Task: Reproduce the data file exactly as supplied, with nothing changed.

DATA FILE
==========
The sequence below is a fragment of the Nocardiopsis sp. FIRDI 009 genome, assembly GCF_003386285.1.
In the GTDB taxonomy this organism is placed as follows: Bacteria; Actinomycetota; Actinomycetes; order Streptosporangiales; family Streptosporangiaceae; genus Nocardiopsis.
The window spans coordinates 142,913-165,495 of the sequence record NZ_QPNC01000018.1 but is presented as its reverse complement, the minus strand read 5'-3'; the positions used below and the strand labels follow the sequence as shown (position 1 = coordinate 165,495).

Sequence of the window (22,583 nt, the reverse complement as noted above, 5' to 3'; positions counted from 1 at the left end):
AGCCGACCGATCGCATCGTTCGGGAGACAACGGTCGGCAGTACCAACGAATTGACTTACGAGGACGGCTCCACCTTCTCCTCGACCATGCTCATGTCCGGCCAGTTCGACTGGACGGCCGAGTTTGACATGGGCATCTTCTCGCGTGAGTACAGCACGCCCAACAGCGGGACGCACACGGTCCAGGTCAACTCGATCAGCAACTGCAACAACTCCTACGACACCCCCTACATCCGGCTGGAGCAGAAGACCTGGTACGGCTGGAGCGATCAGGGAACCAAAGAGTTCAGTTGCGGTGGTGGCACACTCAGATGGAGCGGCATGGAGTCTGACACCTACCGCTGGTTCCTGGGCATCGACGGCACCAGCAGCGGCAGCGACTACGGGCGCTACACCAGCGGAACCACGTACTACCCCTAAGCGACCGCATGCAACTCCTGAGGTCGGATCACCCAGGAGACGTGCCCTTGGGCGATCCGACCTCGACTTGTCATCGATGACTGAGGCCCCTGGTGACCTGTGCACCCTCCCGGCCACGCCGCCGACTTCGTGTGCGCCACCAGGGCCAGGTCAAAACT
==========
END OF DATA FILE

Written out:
The sequence below is a fragment of the Nocardiopsis sp. FIRDI 009 genome, assembly GCF_003386285.1.
In the GTDB taxonomy this organism is placed as follows: Bacteria; Actinomycetota; Actinomycetes; order Streptosporangiales; family Streptosporangiaceae; genus Nocardiopsis.
The window spans coordinates 142,913-165,495 of the sequence record NZ_QPNC01000018.1 but is presented as its reverse complement, the minus strand read 5'-3'; the positions used below and the strand labels follow the sequence as shown (position 1 = coordinate 165,495).

Sequence of the window (22,583 nt, the reverse complement as noted above, 5' to 3'; positions counted from 1 at the left end):
AGCCGACCGATCGCATCGTTCGGGAGACAACGGTCGGCAGTACCAACGAATTGACTTACGAGGACGGCTCCACCTTCTCCTCGACCATGCTCATGTCCGGCCAGTTCGACTGGACGGCCGAGTTTGACATGGGCATCTTCTCGCGTGAGTACAGCACGCCCAACAGCGGGACGCACACGGTCCAGGTCAACTCGATCAGCAACTGCAACAACTCCTACGACACCCCCTACATCCGGCTGGAGCAGAAGACCTGGTACGGCTGGAGCGATCAGGGAACCAAAGAGTTCAGTTGCGGTGGTGGCACACTCAGATGGAGCGGCATGGAGTCTGACACCTACCGCTGGTTCCTGGGCATCGACGGCACCAGCAGCGGCAGCGACTACGGGCGCTACACCAGCGGAACCACGTACTACCCCTAAGCGACCGCATGCAACTCCTGAGGTCGGATCACCCAGGAGACGTGCCCTTGGGCGATCCGACCTCGACTTGTCATCGATGACTGAGGCCCCTGGTGACCTGTGCACCCTCCCGGCCACGCCGCCGACTTCGTGTGCGCCACCAGGGCCAGGTCAAAACT